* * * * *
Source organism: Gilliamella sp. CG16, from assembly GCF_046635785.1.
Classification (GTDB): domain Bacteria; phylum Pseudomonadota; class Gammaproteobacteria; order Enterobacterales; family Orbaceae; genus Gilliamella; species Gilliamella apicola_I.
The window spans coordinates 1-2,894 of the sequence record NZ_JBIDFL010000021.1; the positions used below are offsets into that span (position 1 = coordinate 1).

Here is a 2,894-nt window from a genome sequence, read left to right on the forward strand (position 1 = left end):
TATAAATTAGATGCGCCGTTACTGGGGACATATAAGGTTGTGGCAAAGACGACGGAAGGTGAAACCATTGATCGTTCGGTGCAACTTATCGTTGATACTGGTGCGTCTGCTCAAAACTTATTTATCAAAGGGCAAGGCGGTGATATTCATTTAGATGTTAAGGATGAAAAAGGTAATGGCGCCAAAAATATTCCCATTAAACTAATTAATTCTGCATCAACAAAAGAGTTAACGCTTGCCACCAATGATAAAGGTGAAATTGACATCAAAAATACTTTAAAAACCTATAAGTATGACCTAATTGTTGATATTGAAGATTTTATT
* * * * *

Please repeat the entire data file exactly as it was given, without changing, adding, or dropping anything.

Source organism: Gilliamella sp. CG16, from assembly GCF_046635785.1.
Classification (GTDB): domain Bacteria; phylum Pseudomonadota; class Gammaproteobacteria; order Enterobacterales; family Orbaceae; genus Gilliamella; species Gilliamella apicola_I.
The window spans coordinates 1-2,894 of the sequence record NZ_JBIDFL010000021.1; the positions used below are offsets into that span (position 1 = coordinate 1).

Here is a 2,894-nt window from a genome sequence, read left to right on the forward strand (position 1 = left end):
TATAAATTAGATGCGCCGTTACTGGGGACATATAAGGTTGTGGCAAAGACGACGGAAGGTGAAACCATTGATCGTTCGGTGCAACTTATCGTTGATACTGGTGCGTCTGCTCAAAACTTATTTATCAAAGGGCAAGGCGGTGATATTCATTTAGATGTTAAGGATGAAAAAGGTAATGGCGCCAAAAATATTCCCATTAAACTAATTAATTCTGCATCAACAAAAGAGTTAACGCTTGCCACCAATGATAAAGGTGAAATTGACATCAAAAATACTTTAAAAACCTATAAGTATGACCTAATTGTTGATATTGAAGATTTTATT